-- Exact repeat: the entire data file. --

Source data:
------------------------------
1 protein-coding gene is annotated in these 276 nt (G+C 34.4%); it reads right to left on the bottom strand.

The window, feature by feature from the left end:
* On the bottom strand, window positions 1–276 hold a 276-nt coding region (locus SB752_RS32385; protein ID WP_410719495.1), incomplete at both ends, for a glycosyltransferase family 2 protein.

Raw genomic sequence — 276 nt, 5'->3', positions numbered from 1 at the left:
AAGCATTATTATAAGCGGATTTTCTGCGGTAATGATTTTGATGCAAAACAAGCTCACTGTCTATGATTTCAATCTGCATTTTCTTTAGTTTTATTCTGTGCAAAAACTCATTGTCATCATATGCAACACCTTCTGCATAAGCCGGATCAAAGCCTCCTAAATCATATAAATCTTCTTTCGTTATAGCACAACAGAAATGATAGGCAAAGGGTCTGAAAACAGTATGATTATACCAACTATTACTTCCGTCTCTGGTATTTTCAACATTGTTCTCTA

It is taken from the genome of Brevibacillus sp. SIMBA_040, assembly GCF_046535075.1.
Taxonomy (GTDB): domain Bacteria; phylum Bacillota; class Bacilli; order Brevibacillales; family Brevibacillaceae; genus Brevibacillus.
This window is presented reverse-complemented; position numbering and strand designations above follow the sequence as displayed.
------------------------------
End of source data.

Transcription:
1 protein-coding gene is annotated in these 276 nt (G+C 34.4%); it reads right to left on the bottom strand.

The window, feature by feature from the left end:
* On the bottom strand, window positions 1–276 hold a 276-nt coding region (locus SB752_RS32385; protein ID WP_410719495.1), incomplete at both ends, for a glycosyltransferase family 2 protein.

Raw genomic sequence — 276 nt, 5'->3', positions numbered from 1 at the left:
AAGCATTATTATAAGCGGATTTTCTGCGGTAATGATTTTGATGCAAAACAAGCTCACTGTCTATGATTTCAATCTGCATTTTCTTTAGTTTTATTCTGTGCAAAAACTCATTGTCATCATATGCAACACCTTCTGCATAAGCCGGATCAAAGCCTCCTAAATCATATAAATCTTCTTTCGTTATAGCACAACAGAAATGATAGGCAAAGGGTCTGAAAACAGTATGATTATACCAACTATTACTTCCGTCTCTGGTATTTTCAACATTGTTCTCTA

It is taken from the genome of Brevibacillus sp. SIMBA_040, assembly GCF_046535075.1.
Taxonomy (GTDB): domain Bacteria; phylum Bacillota; class Bacilli; order Brevibacillales; family Brevibacillaceae; genus Brevibacillus.
This window is presented reverse-complemented; position numbering and strand designations above follow the sequence as displayed.